Is Electroconvulsive Therapy (ECT) Ever Ethically Justified? If so, Under What Circumstances

HEC Forum 25 (1):79-94 (2013)

The debate about ECT in Ireland in recent times has been vibrant and often polarised. The uniqueness of the Irish situation is that the psychiatric profession is protected by legislation whereby ECT treatment can be authorized by two consultant psychiatrists without the consent of the patient. This paper will consider if ECT is ever ethically justified, and if so, under what circumstances. The proposal is to investigate ECT from an ethical perspective with reference to the UNESCO Universal Declaration on Bioethics and Human Rights. The enquiry will begin with an historical context to the origin and development of ECT as a treatment for severe mental illness. The application of various ethical principles will be considered in conjunction with the relevant literature before arriving at a conclusion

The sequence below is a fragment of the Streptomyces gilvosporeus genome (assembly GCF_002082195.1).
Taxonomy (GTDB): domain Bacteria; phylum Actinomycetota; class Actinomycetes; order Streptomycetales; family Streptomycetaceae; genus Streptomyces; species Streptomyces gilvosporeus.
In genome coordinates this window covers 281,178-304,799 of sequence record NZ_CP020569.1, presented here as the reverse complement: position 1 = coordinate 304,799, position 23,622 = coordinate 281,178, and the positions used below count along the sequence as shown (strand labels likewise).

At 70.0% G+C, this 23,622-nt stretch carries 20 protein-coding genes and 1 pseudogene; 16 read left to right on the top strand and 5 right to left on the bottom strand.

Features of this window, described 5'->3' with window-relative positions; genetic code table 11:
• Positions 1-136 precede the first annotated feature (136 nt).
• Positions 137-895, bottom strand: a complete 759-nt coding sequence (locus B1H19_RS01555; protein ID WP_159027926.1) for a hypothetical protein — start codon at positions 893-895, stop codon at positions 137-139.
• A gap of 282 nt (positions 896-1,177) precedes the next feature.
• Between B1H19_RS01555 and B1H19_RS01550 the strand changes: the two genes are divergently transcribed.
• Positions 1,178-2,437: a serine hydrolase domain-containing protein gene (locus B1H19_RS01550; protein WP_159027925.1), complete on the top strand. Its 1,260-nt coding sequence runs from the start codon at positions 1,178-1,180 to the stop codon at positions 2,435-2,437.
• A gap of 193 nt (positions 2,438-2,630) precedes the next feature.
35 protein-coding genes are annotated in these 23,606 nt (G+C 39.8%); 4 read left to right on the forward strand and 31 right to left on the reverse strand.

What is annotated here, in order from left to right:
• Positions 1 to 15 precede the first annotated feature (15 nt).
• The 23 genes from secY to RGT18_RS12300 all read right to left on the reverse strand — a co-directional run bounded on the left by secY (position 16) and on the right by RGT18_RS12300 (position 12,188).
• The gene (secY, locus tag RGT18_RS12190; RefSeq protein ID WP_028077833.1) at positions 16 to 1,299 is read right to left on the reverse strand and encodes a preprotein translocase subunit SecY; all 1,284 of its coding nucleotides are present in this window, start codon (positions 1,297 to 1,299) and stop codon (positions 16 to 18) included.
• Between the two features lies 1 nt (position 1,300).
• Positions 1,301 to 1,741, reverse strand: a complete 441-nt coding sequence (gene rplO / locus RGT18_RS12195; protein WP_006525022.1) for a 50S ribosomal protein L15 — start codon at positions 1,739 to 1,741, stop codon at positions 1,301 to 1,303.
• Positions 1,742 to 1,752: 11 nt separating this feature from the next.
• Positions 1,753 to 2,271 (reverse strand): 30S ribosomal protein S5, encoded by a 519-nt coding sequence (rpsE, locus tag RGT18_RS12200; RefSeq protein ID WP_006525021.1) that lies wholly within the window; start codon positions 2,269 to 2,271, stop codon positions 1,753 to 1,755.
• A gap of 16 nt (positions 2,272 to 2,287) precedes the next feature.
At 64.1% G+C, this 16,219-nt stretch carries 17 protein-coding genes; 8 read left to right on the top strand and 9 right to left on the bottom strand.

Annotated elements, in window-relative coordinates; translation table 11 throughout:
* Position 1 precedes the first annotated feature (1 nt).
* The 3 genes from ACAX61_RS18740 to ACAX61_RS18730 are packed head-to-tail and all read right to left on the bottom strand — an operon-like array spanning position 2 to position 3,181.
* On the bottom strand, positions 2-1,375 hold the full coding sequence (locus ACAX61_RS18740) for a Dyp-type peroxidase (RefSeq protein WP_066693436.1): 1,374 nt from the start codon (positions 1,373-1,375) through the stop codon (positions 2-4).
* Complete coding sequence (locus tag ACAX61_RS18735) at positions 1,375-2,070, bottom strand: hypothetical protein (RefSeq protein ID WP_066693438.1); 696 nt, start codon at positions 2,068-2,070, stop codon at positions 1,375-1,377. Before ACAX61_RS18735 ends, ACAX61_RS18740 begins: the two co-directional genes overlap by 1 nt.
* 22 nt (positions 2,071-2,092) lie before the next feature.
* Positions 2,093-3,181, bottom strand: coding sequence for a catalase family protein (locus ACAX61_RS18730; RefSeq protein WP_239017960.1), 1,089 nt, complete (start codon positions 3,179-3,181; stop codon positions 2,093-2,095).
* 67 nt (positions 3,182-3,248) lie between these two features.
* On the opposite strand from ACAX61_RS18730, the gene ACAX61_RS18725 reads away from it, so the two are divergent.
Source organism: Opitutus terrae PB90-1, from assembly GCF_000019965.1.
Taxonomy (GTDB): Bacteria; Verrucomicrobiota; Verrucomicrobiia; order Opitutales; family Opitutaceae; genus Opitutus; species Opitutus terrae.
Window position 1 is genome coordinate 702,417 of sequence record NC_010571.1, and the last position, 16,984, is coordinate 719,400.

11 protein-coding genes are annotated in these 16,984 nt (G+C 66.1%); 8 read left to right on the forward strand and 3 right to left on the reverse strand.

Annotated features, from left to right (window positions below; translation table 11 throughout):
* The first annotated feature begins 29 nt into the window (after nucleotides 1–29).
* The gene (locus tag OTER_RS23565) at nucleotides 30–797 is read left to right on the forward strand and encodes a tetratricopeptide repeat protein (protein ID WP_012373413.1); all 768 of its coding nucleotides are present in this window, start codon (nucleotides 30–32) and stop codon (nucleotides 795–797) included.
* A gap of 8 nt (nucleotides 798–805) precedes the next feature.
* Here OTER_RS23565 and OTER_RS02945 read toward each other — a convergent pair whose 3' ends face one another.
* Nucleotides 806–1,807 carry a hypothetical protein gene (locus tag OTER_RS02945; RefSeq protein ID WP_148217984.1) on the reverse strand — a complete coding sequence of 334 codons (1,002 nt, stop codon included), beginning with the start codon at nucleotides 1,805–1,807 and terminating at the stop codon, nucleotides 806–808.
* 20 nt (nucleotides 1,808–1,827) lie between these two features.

Keywords UNESCO universal declaration on bioethics and human rights  Electroconvulsive therapy  ECT  Ireland  Psychiatry  Mental illness  Ethical principles  Informed consent
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DOI 10.1007/s10730-012-9182-0
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Principles of Biomedical Ethics.Tom L. Beauchamp - 1979 - Oxford University Press.
Nicomachean Ethics.C. C. W. Taylor, Aristotle & Terence Irwin - 1988 - Philosophical Review 97 (2):247.

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